But let’s shift gears for a minute. When you think back to the Linux “wars” with people flaming each other about which version of Linux is better than another and I know at one point there were over forty distributions of Linux that people were maintaining. In the end though it really boiled down to just a few that are widely used in the Enterprise today. Linux went from a college project to a mainstream technology and somehow survived the wars to get where it is. When you think about the Hypervisors, and I am not asking you to name names, how do you see the Hypervisor battle shaking out? What I mean by that is when you consider Acropolis and all that it does, it may be one of the most important and innovative products in the history of the Hypervisor and Virtualization.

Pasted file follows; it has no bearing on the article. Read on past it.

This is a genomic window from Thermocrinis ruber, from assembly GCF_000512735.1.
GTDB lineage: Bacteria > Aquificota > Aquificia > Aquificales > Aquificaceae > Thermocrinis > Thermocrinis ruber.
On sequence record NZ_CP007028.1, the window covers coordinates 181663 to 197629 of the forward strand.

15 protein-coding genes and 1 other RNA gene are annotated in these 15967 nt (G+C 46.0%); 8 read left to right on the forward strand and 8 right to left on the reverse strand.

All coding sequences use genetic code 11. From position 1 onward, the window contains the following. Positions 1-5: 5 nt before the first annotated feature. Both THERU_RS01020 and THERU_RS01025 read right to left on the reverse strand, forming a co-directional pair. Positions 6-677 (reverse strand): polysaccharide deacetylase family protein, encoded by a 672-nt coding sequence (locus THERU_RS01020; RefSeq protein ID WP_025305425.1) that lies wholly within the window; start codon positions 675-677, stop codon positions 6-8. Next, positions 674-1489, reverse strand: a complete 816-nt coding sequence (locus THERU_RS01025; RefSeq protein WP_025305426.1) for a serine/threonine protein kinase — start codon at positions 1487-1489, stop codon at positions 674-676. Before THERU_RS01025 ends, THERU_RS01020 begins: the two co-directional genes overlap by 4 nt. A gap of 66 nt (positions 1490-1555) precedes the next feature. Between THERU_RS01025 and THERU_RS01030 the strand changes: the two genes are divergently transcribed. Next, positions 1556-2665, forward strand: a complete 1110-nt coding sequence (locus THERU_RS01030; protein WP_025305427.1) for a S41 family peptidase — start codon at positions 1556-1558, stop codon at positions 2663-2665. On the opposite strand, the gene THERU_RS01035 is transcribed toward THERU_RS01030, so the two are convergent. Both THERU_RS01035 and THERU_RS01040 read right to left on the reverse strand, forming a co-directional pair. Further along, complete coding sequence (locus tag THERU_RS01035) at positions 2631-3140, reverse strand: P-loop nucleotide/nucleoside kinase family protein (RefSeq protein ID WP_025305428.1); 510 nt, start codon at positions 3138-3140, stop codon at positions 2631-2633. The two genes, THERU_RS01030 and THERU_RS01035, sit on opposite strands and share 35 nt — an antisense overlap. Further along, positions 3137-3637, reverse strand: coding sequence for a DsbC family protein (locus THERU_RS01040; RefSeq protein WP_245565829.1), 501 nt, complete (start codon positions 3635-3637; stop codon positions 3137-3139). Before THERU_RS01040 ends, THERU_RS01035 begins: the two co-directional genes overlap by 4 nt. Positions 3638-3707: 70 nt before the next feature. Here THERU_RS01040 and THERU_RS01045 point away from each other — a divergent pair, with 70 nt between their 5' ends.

DP: If you look at what your Mac OSX did to FreeBSD, or what Android did to Linux, they elevated the discussion to something that was higher-level than the base technology. We don’t relate Mac OSX to an underlying Open Source operating system. We don’t relate Android to an underlying Open Source operating system. We firmly believe that the Hypervisor needs to get elevated to a higher level abstraction where it is about ease of use and really, we are talking about the advent of a Cloud-generation operating system. Ten years ago nobody expected us to be talking about the software defend data center. Hypervisors were built for tens or hundreds of machines. In the new Cloud world of today where there are a lot of service providers and a lot of consolidation happening there is a lot of consolidation happening, companies are leveraging multiple service providers as part of their operations strategy. The IT world is looking for a “Cloud Generation” Hypervisor, or Cloud Generation operating environment where you have RESTful interfaces with consumer-grade graphical user interfaces for people who may not want to script things. You need the world’s best storage stack to move data back and forth between Clouds and between the Cloud and the data center. You need paranoid security and all of these things need to be native to the product. When that happens you are really taking about the next generation operating environment. The operating environment is not what was conceived back in the day when we were talking about tens or hundreds of virtual machines being the entire data center. That is part of our goal…how do we elevate this technology to the next level and if possible build the “vMotion” of the next decade? The ability to drag and drop applications from one Cloud to another Cloud or from the Cloud to the data center…that is what the vMotion of the next decade looks like. Like most things in life today mobility is vital. VMware sold mobility with vMotion. And mobility, if you go deeper, is really about choice. When you can drag and drop an app from here to there; when you can easily service the hardware or upgrade the Hypervisor non-disruptively you have commoditized the underlying technology. That is why cell phones have evolved as they have. Voice over IP phone didn’t really take off because there was a limit with regards to the network it was attached to. But the cell phone allows you to go virtually anywhere. So when you think about the Hypervisor we really need to think about providing that mobility so the Hypervisor and hardware are not the limiting factors.